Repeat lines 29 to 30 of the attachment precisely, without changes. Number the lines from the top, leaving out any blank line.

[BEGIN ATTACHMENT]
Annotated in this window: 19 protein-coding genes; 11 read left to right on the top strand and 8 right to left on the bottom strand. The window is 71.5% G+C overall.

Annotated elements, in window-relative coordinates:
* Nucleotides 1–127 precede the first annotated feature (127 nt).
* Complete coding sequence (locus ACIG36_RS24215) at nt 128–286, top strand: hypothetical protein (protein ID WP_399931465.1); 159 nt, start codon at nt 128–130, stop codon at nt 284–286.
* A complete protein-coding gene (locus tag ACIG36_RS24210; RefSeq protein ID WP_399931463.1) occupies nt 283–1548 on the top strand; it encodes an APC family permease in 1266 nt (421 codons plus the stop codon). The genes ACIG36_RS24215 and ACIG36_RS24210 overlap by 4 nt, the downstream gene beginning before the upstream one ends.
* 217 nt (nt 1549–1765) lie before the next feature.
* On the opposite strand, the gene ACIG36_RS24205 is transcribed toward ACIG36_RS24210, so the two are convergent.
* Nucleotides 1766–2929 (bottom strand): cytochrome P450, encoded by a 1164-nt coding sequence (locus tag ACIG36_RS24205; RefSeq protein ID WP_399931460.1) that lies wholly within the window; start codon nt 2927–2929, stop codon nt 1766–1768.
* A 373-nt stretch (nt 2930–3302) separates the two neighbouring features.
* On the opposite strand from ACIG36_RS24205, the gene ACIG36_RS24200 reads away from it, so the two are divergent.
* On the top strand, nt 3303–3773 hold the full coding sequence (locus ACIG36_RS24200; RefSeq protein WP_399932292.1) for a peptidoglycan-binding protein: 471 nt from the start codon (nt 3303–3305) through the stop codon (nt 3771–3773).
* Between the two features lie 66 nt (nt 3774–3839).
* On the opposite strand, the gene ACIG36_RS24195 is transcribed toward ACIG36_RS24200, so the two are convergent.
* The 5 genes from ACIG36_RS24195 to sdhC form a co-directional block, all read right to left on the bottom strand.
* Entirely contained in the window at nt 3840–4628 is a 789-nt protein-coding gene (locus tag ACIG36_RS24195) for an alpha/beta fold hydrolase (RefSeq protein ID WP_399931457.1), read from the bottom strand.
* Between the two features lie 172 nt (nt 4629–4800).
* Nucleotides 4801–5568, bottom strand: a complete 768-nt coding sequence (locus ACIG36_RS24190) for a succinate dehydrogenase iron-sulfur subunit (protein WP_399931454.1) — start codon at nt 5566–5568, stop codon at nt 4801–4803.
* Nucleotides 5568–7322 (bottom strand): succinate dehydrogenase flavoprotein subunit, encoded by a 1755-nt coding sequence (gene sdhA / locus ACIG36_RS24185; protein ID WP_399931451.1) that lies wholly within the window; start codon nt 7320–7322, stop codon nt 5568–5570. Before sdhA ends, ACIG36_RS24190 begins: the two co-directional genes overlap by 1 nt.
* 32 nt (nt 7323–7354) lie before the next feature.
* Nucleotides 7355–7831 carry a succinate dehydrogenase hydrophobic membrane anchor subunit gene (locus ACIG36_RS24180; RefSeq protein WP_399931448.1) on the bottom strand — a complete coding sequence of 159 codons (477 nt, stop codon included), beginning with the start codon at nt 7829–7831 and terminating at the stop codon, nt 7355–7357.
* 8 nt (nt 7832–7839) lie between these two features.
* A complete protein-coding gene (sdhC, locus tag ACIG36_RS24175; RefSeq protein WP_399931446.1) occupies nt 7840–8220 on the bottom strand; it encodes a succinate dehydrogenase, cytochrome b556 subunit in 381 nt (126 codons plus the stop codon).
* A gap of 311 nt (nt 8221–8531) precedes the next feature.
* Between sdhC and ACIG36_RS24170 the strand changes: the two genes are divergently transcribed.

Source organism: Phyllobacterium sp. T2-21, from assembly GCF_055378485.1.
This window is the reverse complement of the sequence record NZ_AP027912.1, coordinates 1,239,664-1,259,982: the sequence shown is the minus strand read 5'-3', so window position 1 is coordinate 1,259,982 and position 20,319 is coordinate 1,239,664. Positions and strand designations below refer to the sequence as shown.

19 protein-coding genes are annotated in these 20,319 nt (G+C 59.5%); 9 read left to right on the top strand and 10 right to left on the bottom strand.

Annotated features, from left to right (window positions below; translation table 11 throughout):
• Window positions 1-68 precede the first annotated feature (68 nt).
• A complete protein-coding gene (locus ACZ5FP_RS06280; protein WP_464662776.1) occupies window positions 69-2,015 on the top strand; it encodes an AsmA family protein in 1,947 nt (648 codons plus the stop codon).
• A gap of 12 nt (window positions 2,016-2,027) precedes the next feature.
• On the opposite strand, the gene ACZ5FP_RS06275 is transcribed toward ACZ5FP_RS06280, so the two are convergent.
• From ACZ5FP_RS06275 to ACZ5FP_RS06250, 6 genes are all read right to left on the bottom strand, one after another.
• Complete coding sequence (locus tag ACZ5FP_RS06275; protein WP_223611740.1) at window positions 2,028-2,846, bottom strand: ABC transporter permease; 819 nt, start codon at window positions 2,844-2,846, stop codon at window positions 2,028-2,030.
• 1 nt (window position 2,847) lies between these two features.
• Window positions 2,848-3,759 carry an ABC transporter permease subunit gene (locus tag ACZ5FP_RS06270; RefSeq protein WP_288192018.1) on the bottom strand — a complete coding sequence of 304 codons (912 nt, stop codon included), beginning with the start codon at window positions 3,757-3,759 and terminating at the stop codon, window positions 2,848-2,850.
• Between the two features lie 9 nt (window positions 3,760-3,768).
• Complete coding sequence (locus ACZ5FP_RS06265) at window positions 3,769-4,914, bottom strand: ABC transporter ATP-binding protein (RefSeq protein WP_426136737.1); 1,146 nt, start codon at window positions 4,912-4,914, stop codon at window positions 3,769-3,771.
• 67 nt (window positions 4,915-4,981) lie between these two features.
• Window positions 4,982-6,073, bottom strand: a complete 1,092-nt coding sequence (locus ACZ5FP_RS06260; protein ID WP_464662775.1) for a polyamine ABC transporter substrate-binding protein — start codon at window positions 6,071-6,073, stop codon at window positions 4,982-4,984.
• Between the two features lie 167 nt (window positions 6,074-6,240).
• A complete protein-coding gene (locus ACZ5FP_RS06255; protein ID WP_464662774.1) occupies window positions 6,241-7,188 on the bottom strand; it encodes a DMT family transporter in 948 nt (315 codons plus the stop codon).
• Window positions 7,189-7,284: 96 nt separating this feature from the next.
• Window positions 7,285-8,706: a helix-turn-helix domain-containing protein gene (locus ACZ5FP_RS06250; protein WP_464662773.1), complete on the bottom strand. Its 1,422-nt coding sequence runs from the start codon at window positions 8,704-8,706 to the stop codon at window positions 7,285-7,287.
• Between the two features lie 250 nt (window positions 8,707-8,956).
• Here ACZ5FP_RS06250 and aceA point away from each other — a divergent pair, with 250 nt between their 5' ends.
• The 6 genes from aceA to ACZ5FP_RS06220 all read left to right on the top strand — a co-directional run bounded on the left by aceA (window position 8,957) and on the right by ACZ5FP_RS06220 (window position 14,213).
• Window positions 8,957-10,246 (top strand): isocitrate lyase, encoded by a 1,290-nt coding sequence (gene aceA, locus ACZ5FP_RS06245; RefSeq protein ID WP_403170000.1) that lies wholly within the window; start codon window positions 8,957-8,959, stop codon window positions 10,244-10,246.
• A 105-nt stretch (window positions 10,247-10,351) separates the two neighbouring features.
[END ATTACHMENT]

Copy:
• Window positions 1-68 precede the first annotated feature (68 nt).
• A complete protein-coding gene (locus ACZ5FP_RS06280; protein WP_464662776.1) occupies window positions 69-2,015 on the top strand; it encodes an AsmA family protein in 1,947 nt (648 codons plus the stop codon).